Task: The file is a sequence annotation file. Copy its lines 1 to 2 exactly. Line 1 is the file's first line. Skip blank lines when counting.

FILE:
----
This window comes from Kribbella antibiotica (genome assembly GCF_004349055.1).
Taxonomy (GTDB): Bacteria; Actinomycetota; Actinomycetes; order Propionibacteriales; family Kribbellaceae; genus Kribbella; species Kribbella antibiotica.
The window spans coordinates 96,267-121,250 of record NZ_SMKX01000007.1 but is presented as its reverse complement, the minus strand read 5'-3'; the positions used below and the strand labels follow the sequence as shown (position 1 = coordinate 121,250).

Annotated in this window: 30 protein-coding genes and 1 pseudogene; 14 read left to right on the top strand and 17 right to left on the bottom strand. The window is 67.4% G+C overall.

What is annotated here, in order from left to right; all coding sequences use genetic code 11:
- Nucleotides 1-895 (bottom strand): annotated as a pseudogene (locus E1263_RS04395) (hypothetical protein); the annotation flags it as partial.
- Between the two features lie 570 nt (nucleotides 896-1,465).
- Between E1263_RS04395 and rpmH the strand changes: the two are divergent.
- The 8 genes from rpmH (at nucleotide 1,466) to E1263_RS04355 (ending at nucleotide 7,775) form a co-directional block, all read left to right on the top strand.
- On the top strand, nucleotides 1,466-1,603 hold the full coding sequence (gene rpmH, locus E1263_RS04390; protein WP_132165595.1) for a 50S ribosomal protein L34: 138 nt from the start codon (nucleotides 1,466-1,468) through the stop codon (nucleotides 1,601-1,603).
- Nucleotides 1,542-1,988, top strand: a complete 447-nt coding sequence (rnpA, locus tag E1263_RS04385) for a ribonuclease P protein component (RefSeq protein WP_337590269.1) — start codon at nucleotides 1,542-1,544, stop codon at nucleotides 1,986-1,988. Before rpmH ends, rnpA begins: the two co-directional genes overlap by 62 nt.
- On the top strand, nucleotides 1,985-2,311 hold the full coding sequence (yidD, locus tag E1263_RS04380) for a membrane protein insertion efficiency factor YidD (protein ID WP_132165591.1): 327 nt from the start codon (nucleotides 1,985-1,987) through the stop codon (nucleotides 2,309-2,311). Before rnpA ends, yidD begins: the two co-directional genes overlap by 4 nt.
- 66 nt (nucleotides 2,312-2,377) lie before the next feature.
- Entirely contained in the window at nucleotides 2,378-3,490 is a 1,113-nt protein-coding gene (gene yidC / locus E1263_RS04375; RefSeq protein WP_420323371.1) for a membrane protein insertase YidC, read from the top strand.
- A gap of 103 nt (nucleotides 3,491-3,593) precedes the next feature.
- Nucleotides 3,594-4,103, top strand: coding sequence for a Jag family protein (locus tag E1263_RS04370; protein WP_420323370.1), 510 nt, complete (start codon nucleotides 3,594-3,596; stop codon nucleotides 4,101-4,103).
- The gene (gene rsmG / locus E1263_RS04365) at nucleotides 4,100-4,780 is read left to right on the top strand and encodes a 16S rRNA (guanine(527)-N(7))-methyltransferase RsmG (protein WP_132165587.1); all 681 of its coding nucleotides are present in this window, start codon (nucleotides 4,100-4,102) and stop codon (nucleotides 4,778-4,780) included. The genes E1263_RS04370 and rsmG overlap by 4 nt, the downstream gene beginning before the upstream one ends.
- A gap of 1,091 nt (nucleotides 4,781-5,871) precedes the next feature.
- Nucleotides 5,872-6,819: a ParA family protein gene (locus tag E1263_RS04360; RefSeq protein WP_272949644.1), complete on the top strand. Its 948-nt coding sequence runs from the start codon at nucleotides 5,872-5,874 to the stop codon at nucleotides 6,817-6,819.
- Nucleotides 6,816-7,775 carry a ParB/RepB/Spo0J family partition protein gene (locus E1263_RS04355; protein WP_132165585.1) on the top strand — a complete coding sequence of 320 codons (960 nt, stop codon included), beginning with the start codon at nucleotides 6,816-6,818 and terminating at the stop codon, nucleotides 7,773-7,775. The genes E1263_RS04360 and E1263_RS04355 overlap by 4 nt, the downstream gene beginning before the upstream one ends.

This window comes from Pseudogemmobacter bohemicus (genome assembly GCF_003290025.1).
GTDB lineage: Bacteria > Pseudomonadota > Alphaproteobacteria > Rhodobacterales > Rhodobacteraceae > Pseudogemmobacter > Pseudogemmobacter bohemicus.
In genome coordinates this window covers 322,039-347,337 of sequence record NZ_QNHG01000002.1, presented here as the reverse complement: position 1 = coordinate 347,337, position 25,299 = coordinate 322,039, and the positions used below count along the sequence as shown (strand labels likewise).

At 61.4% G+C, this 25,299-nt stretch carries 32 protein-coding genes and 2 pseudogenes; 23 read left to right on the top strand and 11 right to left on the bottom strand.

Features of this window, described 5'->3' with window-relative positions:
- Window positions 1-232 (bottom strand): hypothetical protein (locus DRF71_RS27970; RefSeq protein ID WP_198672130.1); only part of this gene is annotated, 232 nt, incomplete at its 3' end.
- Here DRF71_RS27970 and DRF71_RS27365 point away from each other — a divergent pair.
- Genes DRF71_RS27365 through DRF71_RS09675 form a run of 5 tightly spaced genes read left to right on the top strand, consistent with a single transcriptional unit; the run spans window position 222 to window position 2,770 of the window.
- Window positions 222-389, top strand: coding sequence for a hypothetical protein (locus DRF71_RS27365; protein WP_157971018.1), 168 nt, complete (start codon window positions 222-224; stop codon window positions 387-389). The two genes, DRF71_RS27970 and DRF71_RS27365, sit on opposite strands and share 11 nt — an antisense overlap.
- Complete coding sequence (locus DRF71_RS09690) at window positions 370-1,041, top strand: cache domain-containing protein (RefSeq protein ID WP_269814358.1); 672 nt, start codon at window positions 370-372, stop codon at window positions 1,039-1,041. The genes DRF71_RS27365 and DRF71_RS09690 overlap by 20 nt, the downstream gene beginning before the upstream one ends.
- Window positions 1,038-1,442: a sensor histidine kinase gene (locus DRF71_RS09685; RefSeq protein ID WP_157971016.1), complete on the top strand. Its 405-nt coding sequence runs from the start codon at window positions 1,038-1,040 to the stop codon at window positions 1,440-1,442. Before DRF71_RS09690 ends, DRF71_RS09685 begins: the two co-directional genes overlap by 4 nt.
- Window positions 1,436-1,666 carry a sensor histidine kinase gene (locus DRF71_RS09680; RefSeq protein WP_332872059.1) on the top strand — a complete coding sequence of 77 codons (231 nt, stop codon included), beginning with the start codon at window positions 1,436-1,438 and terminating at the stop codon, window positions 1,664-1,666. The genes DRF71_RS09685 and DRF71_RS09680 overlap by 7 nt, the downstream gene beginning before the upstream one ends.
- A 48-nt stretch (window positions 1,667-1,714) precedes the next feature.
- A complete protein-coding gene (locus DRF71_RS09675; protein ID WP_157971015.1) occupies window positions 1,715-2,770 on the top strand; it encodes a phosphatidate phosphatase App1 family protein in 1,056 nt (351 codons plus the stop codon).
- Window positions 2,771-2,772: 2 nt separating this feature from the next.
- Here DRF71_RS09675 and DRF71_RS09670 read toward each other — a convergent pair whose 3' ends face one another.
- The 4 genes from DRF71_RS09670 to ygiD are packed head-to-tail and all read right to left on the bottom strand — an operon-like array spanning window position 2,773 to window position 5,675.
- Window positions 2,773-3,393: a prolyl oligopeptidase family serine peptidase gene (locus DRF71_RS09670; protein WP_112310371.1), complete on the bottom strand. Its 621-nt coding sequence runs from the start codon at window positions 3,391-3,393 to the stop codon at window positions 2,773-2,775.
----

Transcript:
This window comes from Kribbella antibiotica (genome assembly GCF_004349055.1).
Taxonomy (GTDB): Bacteria; Actinomycetota; Actinomycetes; order Propionibacteriales; family Kribbellaceae; genus Kribbella; species Kribbella antibiotica.